Authors: JR Baker, Theresa Caruana, Christina Aggar
Event: 2019 TheMHS Conference
Subject: "I am a whole person that happens to have an injury": The effectiveness of social prescribing as an intervention for people with work-related injuries and psychosocial difficulties.
Type of resource: Conference Presentations and Papers
Dr J.R. Baker is the CEO of Primary & Community Care services and a registered psychologist. He has extensive experience in health innovation, the management of community-based health and mental health programs, population health planning, education and training, program design and development, primary care engagement, and stakeholder management. He completed a BA in Psychology from Brown University, a Graduate Diploma in Public Sector Innovation from the University of Technology Sydney, a Postgraduate Diploma in Psychology from Monash University, a Master of Psychology from Swinburne University and a PhD in Psychology from Swinburne University. His publication record includes papers and presentations on ICT and productivity, human factors, ICT usage and wellbeing, workforce development and training, capacity and capability building in primary and community care, cross-sectoral partnership building, and patient journey modelling and service redesign.
Theresa is a Research Officer in the School of Health and Human Services, Southern Cross University. She has postgraduate qualifications in Social Work, Psychology, and Public Health, and has a background in mental health and community services work, policy, and education.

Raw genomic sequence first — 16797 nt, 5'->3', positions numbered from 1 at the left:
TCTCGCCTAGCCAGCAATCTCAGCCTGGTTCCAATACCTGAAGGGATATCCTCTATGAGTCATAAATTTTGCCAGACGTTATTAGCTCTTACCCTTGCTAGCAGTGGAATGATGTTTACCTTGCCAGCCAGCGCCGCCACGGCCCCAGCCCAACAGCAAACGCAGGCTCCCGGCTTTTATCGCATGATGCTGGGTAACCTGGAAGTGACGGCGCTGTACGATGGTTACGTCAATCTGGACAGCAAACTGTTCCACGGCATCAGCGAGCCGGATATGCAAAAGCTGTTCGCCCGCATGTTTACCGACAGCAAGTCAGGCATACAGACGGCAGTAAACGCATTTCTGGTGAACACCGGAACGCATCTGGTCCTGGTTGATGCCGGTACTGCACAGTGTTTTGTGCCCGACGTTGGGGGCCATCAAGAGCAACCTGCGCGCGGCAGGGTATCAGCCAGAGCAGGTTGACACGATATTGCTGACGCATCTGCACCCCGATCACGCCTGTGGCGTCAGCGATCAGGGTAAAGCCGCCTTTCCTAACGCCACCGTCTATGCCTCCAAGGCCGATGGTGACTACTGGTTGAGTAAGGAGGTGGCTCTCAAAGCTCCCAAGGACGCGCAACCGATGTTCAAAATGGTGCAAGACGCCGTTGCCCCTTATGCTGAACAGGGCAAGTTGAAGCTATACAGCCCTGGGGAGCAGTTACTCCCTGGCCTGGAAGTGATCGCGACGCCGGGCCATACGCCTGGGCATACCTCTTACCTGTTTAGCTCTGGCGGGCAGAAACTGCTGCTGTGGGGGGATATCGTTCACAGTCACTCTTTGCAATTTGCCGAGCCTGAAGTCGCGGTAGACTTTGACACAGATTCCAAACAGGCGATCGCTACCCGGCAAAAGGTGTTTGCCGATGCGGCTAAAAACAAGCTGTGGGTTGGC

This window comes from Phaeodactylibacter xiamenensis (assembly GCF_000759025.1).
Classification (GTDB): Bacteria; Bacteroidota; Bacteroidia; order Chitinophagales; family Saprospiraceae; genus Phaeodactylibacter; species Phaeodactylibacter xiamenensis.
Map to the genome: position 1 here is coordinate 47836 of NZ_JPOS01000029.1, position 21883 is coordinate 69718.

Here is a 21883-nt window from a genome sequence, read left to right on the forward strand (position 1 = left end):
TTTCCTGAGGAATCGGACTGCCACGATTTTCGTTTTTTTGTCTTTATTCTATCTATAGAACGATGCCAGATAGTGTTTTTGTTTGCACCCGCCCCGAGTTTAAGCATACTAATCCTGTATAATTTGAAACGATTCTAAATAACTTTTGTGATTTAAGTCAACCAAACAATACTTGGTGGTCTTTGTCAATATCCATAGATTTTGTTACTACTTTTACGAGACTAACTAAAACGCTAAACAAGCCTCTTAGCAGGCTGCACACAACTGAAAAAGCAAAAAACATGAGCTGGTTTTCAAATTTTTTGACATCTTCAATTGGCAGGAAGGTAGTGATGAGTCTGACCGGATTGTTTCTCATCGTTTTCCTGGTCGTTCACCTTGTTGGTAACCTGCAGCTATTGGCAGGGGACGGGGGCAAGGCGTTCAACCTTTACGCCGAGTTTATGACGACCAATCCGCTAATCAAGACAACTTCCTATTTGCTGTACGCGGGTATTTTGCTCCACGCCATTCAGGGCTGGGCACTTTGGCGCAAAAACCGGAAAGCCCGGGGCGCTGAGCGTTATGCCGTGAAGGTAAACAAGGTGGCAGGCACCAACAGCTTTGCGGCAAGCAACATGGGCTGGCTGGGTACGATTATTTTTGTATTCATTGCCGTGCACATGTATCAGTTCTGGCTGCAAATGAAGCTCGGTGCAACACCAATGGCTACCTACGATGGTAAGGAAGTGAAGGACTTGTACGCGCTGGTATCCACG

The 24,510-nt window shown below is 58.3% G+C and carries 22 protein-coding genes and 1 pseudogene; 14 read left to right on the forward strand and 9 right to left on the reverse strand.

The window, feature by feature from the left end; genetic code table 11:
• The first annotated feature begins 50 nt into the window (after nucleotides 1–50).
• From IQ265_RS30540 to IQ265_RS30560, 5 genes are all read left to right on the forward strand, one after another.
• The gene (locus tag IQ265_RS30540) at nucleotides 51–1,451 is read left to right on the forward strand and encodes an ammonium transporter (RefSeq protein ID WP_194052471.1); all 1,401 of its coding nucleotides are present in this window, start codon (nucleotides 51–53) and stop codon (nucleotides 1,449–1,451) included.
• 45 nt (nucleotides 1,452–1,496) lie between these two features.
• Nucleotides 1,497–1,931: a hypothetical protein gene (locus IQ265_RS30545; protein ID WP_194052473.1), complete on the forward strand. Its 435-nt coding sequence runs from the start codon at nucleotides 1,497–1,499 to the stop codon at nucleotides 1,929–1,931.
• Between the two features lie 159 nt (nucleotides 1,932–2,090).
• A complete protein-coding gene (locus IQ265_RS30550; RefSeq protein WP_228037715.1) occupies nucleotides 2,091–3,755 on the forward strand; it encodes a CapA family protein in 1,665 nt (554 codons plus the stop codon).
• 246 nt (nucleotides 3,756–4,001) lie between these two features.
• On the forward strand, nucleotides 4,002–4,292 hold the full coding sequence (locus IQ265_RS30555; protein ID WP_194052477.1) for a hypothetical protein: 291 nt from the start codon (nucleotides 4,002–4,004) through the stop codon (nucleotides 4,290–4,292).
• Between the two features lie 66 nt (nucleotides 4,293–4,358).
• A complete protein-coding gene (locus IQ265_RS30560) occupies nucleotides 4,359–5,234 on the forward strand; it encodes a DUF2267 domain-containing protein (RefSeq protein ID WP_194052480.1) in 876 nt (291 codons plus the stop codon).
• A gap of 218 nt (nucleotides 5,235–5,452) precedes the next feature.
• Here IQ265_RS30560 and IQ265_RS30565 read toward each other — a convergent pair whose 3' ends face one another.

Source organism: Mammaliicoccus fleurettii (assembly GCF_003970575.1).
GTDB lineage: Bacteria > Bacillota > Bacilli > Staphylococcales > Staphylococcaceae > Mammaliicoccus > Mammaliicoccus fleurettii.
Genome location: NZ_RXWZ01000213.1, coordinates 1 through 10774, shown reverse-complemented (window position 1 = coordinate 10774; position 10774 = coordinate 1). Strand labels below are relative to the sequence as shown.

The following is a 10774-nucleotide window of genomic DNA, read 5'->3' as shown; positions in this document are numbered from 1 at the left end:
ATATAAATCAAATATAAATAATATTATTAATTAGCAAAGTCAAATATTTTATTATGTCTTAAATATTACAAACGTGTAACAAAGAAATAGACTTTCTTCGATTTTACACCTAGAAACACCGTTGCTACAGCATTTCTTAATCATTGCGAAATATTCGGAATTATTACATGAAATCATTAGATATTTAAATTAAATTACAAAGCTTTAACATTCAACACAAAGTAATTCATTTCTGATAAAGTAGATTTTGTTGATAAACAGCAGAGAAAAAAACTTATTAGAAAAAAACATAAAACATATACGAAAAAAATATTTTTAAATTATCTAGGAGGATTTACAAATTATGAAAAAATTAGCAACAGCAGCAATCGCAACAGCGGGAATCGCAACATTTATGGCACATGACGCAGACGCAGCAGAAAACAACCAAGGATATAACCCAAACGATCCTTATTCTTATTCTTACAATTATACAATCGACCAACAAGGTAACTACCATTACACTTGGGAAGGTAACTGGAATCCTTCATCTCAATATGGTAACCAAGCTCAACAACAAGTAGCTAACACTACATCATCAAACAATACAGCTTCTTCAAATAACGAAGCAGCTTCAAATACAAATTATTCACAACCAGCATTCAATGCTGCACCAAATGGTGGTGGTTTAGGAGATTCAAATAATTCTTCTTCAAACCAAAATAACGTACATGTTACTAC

Psychosocial interventions that encourage optimism and connectedness have been shown to promote workplace injury recovery and improve overall wellbeing. [1,2] Plus Social for injured workers with psychosocial difficulties is a pilot twelve-week social prescribing program operating in the greater Sydney area that aims to increase social and economic participation, improve psychological functioning and quality of life, and decrease health service utilisation. This presentation will describe the model of care and discuss the findings of a mixed-methods exploratory study involving pre- and post-intervention participant data (n = 175), activity reports, and participant interviews. A person-centred, holistic care approach to assisting injured workers can contribute to meaningful improvements in wellbeing that include greater self-awareness, reduced pain and distress, stronger social connections, reduced welfare needs, and improved motivation and capability to recover from injury and employment loss.
Learning Objective (1): People in the audience will gain an understanding of what social prescribing involves, and how it can meet the unmet health and wellbeing needs of injured workers with psychosocial difficulties.
Learning Objective (2):This topic is relevant to mental health services and mental health issues because psychosocial support services can promote coping skills and strategies to limit and manage negative health and wellbeing impacts of workplace injury and status loss, including pain, distress, and loneliness.
 Cole D. C., Mondloch M. V., & Hogg-Johnson, S. (2002). Listening to injured workers: How recovery expectations predict outcomes—a prospective study. Canadian Medical Association Journal, 166(6), 749–754. Retrieved from https://www-ncbi-nlm-nih-gov.ezproxy.scu.edu.au/pmc/articles/PMC99453/pdf/20020319s00019p749.pdf
 McLinton, S., McLinton, S. S., & van der Linden, M. (2018). Psychosocial factors impacting workplace injury rehabilitation: Evaluation of a concise screening tool. Journal of Occupational Rehabilitation, 28(1), 121–129. doi:10.1007/s10926-017-9701-6